Kendrick Perkins likewise dismissed the injury talk and suggested Boston needed to get back to what worked so well against Cleveland in the conference semifinals.
"I think KG's been great these whole playoffs," said Perkins. "In the Miami series he was huge; against Cleveland he was even better. I thought in the Orlando series he did a good job of guarding Rashard Lewis. In this series, we gotta get back to demanding the ball on the blocks. We gotta get back to KG taking 20 shots per game like he did in the Cleveland series... We gotta find a way to post KG a little more."
Read more on KG & Gasol HERE. ESPN Boston's Peter May add his thoughts HERE.
Ainge on Doc, Thibodeau; Rondo re-injured?
Celtics president of basketball operations provided a couple of eyebrow-raising comments while appearing on Boston sports radio station WEEI (850 AM) Friday.
* Ainge suggested point guard Rajon Rondo might have tweaked his back during the second half of Thursday's Game 1 loss. "I’m not making excuses, I just felt that our guys were ready to play and played hard," said Ainge. "I think Rondo got hurt halfway through the game and kind of re-injured his back a little bit."
Rondo didn't appear to be compensating for an injured back during the portion of practice open to the media Friday, but did not engage fully in stretching drills. Read more about Rondo's back HERE.
* Ainge stated that he believes Rivers will be back next season, despite speculation that he might walk away at season's end. Ainge did note that associate head coach Tom Thibodeau, a hot commodity among teams with coaching vacancies right now, would be among the candidates considered, but also noted he would search outside the organization.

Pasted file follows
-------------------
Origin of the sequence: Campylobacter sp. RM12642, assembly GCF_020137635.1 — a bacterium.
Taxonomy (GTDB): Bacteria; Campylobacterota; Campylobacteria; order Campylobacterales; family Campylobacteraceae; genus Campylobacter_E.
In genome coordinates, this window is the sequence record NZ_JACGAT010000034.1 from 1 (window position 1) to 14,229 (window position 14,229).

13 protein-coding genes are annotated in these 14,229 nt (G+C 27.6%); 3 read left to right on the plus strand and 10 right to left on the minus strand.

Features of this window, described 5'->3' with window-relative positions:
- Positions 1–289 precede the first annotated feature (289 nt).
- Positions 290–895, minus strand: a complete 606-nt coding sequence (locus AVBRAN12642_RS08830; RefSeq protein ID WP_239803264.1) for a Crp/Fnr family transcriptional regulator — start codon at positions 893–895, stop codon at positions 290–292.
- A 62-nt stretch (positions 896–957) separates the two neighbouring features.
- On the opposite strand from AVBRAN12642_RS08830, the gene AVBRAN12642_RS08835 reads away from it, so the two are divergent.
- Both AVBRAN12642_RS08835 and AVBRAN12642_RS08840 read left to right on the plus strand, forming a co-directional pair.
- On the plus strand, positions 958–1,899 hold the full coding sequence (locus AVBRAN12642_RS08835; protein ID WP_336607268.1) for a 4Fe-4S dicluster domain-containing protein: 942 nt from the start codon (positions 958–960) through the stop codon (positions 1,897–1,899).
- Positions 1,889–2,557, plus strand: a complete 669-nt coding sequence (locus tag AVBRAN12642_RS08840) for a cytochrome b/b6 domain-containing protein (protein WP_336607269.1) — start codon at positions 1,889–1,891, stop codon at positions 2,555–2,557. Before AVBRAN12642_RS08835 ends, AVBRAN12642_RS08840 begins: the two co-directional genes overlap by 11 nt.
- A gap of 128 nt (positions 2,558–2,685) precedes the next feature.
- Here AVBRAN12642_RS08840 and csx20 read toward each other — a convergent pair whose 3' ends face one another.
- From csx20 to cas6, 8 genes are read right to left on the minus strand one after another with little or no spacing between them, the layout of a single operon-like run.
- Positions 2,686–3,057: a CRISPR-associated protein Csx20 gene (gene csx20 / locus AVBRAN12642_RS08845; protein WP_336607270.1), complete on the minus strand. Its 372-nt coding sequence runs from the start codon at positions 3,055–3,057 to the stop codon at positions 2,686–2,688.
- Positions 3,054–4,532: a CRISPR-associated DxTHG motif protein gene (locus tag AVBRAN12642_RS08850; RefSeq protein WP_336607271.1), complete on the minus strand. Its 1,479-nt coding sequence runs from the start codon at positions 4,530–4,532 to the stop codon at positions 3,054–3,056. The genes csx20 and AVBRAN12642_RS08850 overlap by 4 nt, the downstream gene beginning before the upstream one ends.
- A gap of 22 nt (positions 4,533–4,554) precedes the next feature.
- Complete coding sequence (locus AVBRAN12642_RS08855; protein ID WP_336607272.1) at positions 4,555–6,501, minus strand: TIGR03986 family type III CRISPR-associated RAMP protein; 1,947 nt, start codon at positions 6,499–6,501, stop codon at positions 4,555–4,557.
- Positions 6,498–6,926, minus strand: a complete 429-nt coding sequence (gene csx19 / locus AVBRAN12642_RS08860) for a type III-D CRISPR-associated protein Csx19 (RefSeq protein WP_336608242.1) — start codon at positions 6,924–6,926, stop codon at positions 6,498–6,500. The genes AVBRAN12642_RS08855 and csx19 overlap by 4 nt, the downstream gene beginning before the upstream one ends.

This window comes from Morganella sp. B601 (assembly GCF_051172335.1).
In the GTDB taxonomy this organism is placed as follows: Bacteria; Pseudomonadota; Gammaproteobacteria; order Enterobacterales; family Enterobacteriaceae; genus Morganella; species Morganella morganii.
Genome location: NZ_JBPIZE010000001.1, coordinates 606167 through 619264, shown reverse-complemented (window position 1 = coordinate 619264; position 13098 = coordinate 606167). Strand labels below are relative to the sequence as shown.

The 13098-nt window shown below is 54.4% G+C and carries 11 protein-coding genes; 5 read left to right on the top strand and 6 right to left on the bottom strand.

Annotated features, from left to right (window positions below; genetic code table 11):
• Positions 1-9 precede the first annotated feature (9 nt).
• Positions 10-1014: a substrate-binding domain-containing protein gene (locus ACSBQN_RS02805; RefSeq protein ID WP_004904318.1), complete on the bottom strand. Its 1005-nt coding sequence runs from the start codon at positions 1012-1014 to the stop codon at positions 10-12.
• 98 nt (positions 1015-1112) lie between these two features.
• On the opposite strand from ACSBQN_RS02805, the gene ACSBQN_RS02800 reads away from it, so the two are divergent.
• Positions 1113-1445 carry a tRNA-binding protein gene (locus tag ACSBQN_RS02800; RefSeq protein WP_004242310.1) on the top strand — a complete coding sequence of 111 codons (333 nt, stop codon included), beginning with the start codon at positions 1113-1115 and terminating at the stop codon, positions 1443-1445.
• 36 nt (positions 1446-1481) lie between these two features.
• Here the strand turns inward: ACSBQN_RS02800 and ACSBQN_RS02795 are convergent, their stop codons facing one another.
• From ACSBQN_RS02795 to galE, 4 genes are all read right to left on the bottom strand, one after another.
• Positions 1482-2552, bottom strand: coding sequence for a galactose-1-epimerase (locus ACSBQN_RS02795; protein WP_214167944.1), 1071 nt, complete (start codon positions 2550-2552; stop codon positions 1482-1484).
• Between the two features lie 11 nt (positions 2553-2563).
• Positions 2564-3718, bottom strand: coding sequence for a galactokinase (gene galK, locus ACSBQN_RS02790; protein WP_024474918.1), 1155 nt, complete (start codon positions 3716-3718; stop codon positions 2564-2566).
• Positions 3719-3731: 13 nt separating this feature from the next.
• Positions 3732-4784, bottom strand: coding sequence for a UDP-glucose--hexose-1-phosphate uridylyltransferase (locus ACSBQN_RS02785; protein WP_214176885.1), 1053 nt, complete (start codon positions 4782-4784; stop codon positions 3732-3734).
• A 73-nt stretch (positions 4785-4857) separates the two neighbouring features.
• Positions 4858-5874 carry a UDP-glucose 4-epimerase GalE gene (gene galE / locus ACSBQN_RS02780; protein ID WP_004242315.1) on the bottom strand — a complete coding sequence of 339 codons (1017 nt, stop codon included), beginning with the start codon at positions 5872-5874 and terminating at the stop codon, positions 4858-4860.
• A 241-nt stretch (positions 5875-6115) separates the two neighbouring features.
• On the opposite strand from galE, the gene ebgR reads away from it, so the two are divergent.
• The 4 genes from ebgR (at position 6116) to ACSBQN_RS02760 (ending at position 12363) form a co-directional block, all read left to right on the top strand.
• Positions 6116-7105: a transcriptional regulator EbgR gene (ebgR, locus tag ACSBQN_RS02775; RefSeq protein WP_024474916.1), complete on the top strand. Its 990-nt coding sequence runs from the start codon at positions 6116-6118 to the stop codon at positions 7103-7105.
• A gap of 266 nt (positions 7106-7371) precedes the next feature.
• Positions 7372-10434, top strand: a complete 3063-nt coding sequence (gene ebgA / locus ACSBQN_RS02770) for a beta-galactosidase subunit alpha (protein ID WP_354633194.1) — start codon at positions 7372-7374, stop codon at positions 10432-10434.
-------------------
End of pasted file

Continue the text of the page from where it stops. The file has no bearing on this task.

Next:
“[If Rivers leaves] then we’ll put the search out and put Tom at the head of the class,” Ainge said. “[Thibodeau is] somebody that we would consider and interview but we would also look at all the viable candidates and take our time if [Rivers walked away]. But I don’t anticipate that happening.”
Read more on Ainge's comments about Rivers' potential return HERE.
Loose balls: Doc aware of 47-0; Humbling film study
* Rivers was asked if he was aware of the fact that Phil Jackson's record is 47-0 when his team wins the first game of a best-of-seven series, leading to this exchange:
Q: I'm going to guess that you know Phil's record when he wins Game 1.
DOC RIVERS: Uh-huh.
Q. Do you know what it is?
DOC RIVERS: I don't know the record. I've just heard about it.
Q. I assume that --
DOC RIVERS: Well, you know, it's like I told our guys, because I assumed that this would come up. I don't know the record. I said also the last time we were in The Finals no team had ever come down from 24 in the second half. At some point, it happened.
* Film session provided a humbling reminder of all the things Boston did wrong Thursday, particularly the lack of desire and hustle.
"We had a film clip with all the 50/50 plays, and I don't think we won one of them," said Rondo. "They got all the loose balls. They dove on the floor first. They were the more aggressive team. Winning none of those categories, it's hard to win a game."